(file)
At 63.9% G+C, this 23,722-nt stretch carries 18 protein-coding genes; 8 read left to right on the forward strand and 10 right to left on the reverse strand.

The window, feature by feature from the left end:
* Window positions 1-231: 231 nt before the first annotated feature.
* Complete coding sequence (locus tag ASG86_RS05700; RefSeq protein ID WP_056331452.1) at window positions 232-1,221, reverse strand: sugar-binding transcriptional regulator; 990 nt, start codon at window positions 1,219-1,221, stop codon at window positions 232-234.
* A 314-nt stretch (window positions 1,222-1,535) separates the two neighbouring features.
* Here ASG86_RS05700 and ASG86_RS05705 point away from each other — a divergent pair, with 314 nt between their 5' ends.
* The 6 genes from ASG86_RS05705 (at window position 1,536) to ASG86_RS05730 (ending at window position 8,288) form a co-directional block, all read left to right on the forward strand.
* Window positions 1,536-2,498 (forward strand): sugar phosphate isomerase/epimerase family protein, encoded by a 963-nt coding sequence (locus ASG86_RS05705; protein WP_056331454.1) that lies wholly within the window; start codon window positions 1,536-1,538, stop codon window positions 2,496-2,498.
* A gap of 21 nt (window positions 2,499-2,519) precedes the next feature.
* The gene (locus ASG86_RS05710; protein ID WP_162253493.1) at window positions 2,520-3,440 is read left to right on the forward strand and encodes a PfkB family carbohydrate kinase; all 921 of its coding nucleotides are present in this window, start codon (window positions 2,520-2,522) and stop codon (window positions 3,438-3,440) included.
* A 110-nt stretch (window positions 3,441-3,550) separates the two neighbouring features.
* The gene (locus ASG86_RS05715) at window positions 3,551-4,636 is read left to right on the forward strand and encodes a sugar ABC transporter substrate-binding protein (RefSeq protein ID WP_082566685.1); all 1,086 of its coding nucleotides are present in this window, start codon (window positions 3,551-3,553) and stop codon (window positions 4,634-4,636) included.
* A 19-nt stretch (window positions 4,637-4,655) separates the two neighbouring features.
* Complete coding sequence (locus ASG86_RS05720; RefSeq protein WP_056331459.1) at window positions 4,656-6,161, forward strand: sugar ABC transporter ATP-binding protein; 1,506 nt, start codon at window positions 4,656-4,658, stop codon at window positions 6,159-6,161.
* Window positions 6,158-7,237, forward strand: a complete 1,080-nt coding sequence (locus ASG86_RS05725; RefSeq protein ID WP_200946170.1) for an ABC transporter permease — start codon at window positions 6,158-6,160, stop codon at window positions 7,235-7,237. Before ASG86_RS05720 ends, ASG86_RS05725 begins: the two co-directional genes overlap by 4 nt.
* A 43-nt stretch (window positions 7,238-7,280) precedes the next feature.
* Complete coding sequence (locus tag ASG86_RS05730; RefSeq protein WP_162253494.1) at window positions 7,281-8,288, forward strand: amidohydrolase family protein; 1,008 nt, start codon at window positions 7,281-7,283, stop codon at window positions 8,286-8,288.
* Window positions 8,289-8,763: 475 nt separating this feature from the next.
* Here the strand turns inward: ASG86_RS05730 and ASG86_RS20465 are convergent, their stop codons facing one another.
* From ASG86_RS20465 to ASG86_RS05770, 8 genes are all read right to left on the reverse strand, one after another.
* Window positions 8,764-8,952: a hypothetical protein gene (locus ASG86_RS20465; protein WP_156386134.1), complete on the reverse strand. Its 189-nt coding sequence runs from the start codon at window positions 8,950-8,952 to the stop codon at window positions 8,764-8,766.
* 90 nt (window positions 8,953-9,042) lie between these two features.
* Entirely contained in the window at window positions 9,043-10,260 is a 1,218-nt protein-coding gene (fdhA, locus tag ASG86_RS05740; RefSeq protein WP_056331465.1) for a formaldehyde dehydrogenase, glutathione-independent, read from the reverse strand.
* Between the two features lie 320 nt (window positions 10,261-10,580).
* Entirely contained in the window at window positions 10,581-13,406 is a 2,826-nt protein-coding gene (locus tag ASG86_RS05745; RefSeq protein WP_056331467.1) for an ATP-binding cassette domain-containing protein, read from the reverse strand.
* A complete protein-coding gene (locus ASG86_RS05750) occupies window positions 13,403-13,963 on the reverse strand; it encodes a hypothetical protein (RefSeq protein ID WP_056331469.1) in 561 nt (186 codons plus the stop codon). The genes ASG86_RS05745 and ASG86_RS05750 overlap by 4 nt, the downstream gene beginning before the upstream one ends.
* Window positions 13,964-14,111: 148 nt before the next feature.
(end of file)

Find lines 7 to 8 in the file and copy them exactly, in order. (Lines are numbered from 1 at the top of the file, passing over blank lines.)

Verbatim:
* The 6 genes from ASG86_RS05705 (at window position 1,536) to ASG86_RS05730 (ending at window position 8,288) form a co-directional block, all read left to right on the forward strand.
* Window positions 1,536-2,498 (forward strand): sugar phosphate isomerase/epimerase family protein, encoded by a 963-nt coding sequence (locus ASG86_RS05705; protein WP_056331454.1) that lies wholly within the window; start codon window positions 1,536-1,538, stop codon window positions 2,496-2,498.